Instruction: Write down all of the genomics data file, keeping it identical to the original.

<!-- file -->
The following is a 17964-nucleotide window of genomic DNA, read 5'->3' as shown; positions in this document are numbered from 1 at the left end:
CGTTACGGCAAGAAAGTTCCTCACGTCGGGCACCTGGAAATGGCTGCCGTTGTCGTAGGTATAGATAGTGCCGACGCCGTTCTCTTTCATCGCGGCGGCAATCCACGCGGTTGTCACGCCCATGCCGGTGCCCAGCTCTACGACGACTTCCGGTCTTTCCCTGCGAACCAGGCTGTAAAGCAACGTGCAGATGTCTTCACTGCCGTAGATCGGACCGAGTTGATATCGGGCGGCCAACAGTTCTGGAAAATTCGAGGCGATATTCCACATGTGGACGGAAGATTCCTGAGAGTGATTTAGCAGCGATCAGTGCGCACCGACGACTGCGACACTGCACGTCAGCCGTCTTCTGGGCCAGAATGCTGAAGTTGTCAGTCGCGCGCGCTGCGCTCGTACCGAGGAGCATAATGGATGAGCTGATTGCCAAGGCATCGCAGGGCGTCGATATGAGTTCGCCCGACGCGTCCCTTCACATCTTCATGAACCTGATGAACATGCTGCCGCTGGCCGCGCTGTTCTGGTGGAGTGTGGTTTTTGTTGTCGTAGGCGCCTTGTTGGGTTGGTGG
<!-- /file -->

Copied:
The following is a 17964-nucleotide window of genomic DNA, read 5'->3' as shown; positions in this document are numbered from 1 at the left end:
CGTTACGGCAAGAAAGTTCCTCACGTCGGGCACCTGGAAATGGCTGCCGTTGTCGTAGGTATAGATAGTGCCGACGCCGTTCTCTTTCATCGCGGCGGCAATCCACGCGGTTGTCACGCCCATGCCGGTGCCCAGCTCTACGACGACTTCCGGTCTTTCCCTGCGAACCAGGCTGTAAAGCAACGTGCAGATGTCTTCACTGCCGTAGATCGGACCGAGTTGATATCGGGCGGCCAACAGTTCTGGAAAATTCGAGGCGATATTCCACATGTGGACGGAAGATTCCTGAGAGTGATTTAGCAGCGATCAGTGCGCACCGACGACTGCGACACTGCACGTCAGCCGTCTTCTGGGCCAGAATGCTGAAGTTGTCAGTCGCGCGCGCTGCGCTCGTACCGAGGAGCATAATGGATGAGCTGATTGCCAAGGCATCGCAGGGCGTCGATATGAGTTCGCCCGACGCGTCCCTTCACATCTTCATGAACCTGATGAACATGCTGCCGCTGGCCGCGCTGTTCTGGTGGAGTGTGGTTTTTGTTGTCGTAGGCGCCTTGTTGGGTTGGTGG